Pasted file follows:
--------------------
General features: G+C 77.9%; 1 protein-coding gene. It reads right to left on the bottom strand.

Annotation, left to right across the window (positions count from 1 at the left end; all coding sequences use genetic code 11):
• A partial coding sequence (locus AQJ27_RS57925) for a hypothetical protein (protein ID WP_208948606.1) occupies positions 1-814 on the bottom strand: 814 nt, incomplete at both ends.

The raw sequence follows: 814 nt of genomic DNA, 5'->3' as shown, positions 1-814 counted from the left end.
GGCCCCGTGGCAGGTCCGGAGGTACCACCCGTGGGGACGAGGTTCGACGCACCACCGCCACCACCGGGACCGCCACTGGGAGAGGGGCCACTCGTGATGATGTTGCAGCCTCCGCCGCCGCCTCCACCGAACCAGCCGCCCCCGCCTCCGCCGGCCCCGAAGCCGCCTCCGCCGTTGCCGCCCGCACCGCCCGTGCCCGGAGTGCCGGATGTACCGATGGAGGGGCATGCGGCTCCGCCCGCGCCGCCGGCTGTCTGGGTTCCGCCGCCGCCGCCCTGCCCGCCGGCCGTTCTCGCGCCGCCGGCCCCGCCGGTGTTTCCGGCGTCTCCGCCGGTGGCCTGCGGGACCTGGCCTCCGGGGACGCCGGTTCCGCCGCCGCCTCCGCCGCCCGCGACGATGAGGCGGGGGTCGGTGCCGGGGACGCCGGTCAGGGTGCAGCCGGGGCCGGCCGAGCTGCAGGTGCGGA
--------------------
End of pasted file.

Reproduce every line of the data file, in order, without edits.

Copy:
General features: G+C 77.9%; 1 protein-coding gene. It reads right to left on the bottom strand.

Annotation, left to right across the window (positions count from 1 at the left end; all coding sequences use genetic code 11):
• A partial coding sequence (locus AQJ27_RS57925) for a hypothetical protein (protein ID WP_208948606.1) occupies positions 1-814 on the bottom strand: 814 nt, incomplete at both ends.

The raw sequence follows: 814 nt of genomic DNA, 5'->3' as shown, positions 1-814 counted from the left end.
GGCCCCGTGGCAGGTCCGGAGGTACCACCCGTGGGGACGAGGTTCGACGCACCACCGCCACCACCGGGACCGCCACTGGGAGAGGGGCCACTCGTGATGATGTTGCAGCCTCCGCCGCCGCCTCCACCGAACCAGCCGCCCCCGCCTCCGCCGGCCCCGAAGCCGCCTCCGCCGTTGCCGCCCGCACCGCCCGTGCCCGGAGTGCCGGATGTACCGATGGAGGGGCATGCGGCTCCGCCCGCGCCGCCGGCTGTCTGGGTTCCGCCGCCGCCGCCCTGCCCGCCGGCCGTTCTCGCGCCGCCGGCCCCGCCGGTGTTTCCGGCGTCTCCGCCGGTGGCCTGCGGGACCTGGCCTCCGGGGACGCCGGTTCCGCCGCCGCCTCCGCCGCCCGCGACGATGAGGCGGGGGTCGGTGCCGGGGACGCCGGTCAGGGTGCAGCCGGGGCCGGCCGAGCTGCAGGTGCGGA